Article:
Wed, 19 Apr 2017 07:40:26 GMT
Publication date: September 2017
Source:Food Control, Volume 79
Author(s): Hongwu Bai, Guanghong Zhou, Yinong Hu, Aidong Sun, Xinglian Xu, Xianjin Liu, Changhua Lu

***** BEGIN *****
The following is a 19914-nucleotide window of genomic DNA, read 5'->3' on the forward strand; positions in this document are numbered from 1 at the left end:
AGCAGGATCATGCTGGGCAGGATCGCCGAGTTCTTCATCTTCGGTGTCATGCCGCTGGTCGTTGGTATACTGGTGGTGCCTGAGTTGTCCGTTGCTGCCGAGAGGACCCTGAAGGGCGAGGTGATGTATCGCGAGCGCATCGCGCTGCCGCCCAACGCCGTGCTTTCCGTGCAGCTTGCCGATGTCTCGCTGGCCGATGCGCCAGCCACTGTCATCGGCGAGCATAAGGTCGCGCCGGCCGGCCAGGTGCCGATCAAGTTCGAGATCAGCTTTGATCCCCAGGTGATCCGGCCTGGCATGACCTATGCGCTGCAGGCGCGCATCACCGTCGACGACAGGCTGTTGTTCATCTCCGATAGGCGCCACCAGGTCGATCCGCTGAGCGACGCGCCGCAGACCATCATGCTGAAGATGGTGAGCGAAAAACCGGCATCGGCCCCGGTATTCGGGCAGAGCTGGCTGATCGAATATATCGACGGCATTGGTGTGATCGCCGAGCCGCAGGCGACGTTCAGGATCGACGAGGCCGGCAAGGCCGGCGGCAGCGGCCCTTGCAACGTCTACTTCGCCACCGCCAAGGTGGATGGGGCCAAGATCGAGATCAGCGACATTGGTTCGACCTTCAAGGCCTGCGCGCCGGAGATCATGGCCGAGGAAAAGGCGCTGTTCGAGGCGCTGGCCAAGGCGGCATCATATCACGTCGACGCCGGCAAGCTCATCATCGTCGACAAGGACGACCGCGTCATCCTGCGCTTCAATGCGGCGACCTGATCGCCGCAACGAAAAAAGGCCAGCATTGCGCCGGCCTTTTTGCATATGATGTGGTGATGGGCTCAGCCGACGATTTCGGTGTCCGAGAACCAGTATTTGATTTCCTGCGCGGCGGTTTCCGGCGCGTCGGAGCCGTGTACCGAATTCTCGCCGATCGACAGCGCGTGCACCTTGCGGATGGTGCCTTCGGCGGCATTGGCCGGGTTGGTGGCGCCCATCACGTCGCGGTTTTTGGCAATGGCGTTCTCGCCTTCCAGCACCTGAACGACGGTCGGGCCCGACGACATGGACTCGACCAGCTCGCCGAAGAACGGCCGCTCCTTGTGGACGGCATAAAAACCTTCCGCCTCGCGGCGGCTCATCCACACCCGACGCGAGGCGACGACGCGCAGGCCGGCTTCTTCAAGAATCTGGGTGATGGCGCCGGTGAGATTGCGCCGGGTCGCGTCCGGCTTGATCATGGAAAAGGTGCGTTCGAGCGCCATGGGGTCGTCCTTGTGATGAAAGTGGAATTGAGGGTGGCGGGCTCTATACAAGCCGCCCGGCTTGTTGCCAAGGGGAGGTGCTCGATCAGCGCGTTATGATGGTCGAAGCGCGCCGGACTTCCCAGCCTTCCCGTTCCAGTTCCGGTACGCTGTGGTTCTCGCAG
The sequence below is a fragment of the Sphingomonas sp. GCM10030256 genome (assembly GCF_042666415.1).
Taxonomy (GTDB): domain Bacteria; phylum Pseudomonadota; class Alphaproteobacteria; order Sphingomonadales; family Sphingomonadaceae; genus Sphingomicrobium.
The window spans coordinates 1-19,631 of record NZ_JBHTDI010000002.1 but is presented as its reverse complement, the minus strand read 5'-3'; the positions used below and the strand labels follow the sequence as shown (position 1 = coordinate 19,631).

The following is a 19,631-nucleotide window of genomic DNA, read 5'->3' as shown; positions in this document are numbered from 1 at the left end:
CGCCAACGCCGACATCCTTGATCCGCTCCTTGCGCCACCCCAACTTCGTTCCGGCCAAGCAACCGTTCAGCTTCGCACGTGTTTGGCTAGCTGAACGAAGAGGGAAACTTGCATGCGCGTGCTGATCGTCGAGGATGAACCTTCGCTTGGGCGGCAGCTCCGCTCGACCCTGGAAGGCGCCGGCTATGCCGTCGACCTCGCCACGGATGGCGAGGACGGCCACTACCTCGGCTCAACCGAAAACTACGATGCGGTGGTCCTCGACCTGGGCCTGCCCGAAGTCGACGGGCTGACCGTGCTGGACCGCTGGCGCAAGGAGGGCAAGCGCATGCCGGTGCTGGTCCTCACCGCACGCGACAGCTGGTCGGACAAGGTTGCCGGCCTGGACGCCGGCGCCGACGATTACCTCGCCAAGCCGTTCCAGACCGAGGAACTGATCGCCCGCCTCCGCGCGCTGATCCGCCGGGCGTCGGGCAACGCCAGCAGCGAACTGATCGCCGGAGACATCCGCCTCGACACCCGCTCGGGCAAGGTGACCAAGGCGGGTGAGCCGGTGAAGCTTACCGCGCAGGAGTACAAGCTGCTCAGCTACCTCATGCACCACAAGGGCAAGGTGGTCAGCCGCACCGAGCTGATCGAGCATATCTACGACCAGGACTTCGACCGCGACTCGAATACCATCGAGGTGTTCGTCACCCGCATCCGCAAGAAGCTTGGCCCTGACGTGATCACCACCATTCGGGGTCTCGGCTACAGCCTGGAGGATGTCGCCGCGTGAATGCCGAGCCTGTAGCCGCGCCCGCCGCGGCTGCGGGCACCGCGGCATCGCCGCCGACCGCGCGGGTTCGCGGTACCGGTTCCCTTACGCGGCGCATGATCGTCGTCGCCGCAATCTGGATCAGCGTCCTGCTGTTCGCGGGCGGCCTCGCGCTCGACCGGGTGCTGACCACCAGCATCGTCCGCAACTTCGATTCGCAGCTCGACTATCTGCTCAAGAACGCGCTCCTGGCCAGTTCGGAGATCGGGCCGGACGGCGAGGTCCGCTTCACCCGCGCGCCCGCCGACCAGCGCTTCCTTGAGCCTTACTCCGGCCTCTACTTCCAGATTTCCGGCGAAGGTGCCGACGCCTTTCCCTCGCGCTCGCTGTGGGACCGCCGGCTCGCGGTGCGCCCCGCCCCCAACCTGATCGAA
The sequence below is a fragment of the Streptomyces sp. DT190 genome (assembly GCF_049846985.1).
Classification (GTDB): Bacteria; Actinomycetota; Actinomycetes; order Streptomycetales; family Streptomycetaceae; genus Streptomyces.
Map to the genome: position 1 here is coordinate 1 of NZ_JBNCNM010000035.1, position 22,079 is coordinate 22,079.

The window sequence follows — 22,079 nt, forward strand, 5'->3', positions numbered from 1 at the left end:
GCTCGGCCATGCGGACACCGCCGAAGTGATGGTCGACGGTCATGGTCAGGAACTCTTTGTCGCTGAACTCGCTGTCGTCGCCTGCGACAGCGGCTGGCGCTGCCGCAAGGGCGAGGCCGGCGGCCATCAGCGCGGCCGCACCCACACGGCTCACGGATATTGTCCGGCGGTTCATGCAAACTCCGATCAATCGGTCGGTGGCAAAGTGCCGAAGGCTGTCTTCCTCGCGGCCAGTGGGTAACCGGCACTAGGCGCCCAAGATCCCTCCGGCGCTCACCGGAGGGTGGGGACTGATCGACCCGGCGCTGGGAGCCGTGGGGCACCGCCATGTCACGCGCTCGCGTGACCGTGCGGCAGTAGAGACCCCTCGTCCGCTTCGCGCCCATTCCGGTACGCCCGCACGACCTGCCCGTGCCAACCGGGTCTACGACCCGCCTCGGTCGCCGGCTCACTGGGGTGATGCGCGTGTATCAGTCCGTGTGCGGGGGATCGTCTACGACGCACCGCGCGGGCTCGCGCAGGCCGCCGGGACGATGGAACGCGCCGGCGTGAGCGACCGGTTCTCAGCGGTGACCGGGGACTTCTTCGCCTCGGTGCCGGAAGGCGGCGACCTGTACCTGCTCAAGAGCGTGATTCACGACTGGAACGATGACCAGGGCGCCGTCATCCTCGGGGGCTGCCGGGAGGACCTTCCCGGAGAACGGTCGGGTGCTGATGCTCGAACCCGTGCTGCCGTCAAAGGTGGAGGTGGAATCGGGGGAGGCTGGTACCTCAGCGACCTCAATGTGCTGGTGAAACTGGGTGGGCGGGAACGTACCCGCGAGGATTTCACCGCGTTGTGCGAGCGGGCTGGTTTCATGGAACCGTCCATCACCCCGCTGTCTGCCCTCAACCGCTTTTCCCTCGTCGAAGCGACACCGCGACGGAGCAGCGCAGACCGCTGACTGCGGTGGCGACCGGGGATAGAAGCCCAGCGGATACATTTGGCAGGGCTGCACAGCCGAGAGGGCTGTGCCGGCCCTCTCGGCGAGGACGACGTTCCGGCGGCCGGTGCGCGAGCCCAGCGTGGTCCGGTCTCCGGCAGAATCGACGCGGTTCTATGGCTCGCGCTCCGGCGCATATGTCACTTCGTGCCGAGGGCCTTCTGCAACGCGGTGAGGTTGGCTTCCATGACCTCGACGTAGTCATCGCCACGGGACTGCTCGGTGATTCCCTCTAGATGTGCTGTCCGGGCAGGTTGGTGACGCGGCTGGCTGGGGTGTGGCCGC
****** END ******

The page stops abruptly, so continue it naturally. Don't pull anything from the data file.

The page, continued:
The history of traceability reveals that nomadic herders as early as 1000 BCE marked livestock with irons and ear incisions in order to protect against thefts. Nowadays, we build traceability systems to document the origin of foods, and in order to ensure safer foods when tracking and recalling products. A holistic traceability system includes, as a minimum, identification elements, databases and an information flow. The animal identification elements refers to body marks, ear tags, Radio-Frequency Identification (RFID) tags, retina image recognition, or DNA fingerprinting. The product identification refers to barcodes (EAN UCC, PLU, and GS1), 2D barcodes (QR, VC, and DM) and RFID or Electronic Product Code (EPC). The present review describes existing and upcoming traceability technologies for farm animals and their products, to update the common methods for information collection and data inquiry, with the view to expound traceability policies and regulations between developed and developing countries. The benefits of the new technologies and their practical limitations are also discussed.